The Kenyan government in its 20-year development plan seeks to develop the mining sector in a bid to increase its contribution to the national GDP from 0.8% in 2015 to 10% by 2030 as stipulated in the Mineral and Mining Policy (2016). However, progress has been hampered by the unsustainable ASM practices, top-down policy frameworks and governmental bureaucracies that have failed to give the miners voice and agency in mineral resources governance.
To address these challenges, a Multi-Stakeholder Dialogue Forum (MSDF) was established in October 2020 (as a GCRF legacy initiative), where mining stakeholders convene to negotiate, construct, and engage in the change initiatives. They co-produced the Taita Taveta Sustainable Mining Action Plan 2021-2025 (TT-SMAP) which has been endorsed by the Taita Taveta County Government as the blueprint for sustainable mining development in the County. All mining and policy stakeholders, under the leadership of the MSDF Secretariat, are expected to implement elements of the Action Plan.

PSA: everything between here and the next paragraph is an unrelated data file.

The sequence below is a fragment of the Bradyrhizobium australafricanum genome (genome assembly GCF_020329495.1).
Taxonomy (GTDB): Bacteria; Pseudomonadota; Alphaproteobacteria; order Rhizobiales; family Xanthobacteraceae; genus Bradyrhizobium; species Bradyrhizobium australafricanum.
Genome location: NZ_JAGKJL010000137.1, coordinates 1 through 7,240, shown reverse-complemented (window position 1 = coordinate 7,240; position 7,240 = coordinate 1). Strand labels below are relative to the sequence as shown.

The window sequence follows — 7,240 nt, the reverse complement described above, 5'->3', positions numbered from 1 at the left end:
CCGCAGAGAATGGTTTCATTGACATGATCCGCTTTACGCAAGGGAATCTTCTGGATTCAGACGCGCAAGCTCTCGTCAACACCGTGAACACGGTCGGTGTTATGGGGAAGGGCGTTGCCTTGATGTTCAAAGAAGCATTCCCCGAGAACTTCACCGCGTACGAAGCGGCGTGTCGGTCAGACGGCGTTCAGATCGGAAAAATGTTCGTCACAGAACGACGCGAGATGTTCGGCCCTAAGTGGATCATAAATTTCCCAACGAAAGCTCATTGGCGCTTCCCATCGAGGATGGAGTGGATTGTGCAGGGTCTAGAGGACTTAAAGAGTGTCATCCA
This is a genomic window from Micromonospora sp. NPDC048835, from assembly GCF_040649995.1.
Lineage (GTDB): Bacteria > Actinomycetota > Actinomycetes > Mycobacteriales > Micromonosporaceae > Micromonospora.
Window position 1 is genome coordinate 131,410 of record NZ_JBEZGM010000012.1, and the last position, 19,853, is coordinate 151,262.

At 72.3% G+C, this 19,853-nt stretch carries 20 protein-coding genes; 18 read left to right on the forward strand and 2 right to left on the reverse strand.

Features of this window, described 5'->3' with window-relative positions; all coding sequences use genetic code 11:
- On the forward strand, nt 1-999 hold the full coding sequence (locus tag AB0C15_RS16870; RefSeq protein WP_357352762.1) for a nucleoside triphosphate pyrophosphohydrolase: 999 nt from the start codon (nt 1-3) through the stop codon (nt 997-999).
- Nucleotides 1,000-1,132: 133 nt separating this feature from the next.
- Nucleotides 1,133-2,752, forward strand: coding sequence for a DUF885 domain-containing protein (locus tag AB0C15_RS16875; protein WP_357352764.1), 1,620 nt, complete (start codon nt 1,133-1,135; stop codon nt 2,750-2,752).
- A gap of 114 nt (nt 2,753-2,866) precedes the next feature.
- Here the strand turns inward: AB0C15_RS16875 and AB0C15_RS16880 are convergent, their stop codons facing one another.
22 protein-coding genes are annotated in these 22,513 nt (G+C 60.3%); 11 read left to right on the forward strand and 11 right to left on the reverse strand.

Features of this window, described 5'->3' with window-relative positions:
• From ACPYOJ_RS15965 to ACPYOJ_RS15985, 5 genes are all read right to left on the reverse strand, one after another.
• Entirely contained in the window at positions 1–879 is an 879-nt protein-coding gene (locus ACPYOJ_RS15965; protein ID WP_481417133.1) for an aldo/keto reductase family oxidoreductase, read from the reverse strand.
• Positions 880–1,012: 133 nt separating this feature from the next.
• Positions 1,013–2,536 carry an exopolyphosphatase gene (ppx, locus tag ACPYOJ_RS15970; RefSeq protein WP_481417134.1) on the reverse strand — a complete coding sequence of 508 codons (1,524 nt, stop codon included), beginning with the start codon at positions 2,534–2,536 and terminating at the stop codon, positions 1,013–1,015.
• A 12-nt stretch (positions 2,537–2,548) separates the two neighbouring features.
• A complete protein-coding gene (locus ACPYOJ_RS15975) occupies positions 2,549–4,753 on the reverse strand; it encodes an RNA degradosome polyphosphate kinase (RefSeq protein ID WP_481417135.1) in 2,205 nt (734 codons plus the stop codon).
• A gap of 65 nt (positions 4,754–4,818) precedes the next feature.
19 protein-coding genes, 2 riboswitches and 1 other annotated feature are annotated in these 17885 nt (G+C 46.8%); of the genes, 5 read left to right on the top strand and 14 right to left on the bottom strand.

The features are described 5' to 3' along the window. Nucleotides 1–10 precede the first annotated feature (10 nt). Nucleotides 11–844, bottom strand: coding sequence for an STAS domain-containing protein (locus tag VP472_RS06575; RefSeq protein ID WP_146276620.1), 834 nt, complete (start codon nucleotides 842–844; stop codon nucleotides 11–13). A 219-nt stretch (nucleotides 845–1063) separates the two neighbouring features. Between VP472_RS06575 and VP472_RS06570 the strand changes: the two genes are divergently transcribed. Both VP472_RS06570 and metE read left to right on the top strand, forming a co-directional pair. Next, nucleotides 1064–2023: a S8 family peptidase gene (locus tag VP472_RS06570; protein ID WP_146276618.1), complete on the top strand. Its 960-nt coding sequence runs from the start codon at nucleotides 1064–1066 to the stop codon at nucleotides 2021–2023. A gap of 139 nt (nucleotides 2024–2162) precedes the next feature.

The project supports the government efforts as envisioned in the new Mining Act 2016 by promoting alterative collective approaches necessary to engage mining stakeholders meaningfully in mining governance. It will further strengthen collaborative action mobilised through the Taita Taveta MSDF which is an important collaboration platform for leading the activities set in the Action Plan which are designed along five thematic clusters: i) economic development; ii) social development; iii) clean energy, infrastructure and sustainable communities; iv) environmental stewardship; and iv) governance and partnerships.
A policy brief (provide link) and the monitoring and implementation framework (link to workshop news) are strengthening the MSDF Secretariat’s capacity for better monitoring and reporting of progress in the ASM sector. This will further bring scrutiny and accountability for equitable and effective implementation of the Action Plan and improve the quality and the outcomes of the MSDF decision-making process. Engaging a wider pool of stakeholders and development partners in the sustainable change process will leverage more resources, and lead to a negotiated implementation process thus creating a better sense of ownership and responsibility towards specific actions and interventions.
International Centre for Corporate Social Responsibility, Nottingham University Business School, Jubilee Campus, Wollaton Road, Nottingham NG8 1BB